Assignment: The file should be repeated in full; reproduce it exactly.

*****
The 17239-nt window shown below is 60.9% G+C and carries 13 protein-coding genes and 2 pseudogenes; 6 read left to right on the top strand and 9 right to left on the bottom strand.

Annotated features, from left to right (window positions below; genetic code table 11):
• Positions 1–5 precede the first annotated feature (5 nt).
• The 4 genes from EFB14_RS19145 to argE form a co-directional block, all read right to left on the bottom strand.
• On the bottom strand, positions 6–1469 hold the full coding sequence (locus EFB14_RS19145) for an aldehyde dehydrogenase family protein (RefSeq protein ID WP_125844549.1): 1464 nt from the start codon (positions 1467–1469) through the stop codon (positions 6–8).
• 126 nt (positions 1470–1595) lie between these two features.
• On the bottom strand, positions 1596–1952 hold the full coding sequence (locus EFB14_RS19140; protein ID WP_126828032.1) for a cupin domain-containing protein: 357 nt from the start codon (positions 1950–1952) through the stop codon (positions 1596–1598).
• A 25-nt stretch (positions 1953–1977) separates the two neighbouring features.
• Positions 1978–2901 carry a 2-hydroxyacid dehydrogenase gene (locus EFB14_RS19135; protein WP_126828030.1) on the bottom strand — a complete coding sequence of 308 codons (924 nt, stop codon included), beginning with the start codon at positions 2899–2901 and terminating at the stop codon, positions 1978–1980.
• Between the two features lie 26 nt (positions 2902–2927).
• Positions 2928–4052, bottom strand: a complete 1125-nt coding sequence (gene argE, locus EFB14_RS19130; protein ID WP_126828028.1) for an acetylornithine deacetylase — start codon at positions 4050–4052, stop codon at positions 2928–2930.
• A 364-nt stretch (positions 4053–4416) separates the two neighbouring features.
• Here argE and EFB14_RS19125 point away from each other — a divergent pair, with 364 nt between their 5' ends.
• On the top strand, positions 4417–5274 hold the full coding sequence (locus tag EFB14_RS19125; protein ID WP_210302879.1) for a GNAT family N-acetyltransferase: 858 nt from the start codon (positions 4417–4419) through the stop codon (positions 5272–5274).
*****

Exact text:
The 17239-nt window shown below is 60.9% G+C and carries 13 protein-coding genes and 2 pseudogenes; 6 read left to right on the top strand and 9 right to left on the bottom strand.

Annotated features, from left to right (window positions below; genetic code table 11):
• Positions 1–5 precede the first annotated feature (5 nt).
• The 4 genes from EFB14_RS19145 to argE form a co-directional block, all read right to left on the bottom strand.
• On the bottom strand, positions 6–1469 hold the full coding sequence (locus EFB14_RS19145) for an aldehyde dehydrogenase family protein (RefSeq protein ID WP_125844549.1): 1464 nt from the start codon (positions 1467–1469) through the stop codon (positions 6–8).
• 126 nt (positions 1470–1595) lie between these two features.
• On the bottom strand, positions 1596–1952 hold the full coding sequence (locus EFB14_RS19140; protein ID WP_126828032.1) for a cupin domain-containing protein: 357 nt from the start codon (positions 1950–1952) through the stop codon (positions 1596–1598).
• A 25-nt stretch (positions 1953–1977) separates the two neighbouring features.
• Positions 1978–2901 carry a 2-hydroxyacid dehydrogenase gene (locus EFB14_RS19135; protein WP_126828030.1) on the bottom strand — a complete coding sequence of 308 codons (924 nt, stop codon included), beginning with the start codon at positions 2899–2901 and terminating at the stop codon, positions 1978–1980.
• Between the two features lie 26 nt (positions 2902–2927).
• Positions 2928–4052, bottom strand: a complete 1125-nt coding sequence (gene argE, locus EFB14_RS19130; protein ID WP_126828028.1) for an acetylornithine deacetylase — start codon at positions 4050–4052, stop codon at positions 2928–2930.
• A 364-nt stretch (positions 4053–4416) separates the two neighbouring features.
• Here argE and EFB14_RS19125 point away from each other — a divergent pair, with 364 nt between their 5' ends.
• On the top strand, positions 4417–5274 hold the full coding sequence (locus tag EFB14_RS19125; protein ID WP_210302879.1) for a GNAT family N-acetyltransferase: 858 nt from the start codon (positions 4417–4419) through the stop codon (positions 5272–5274).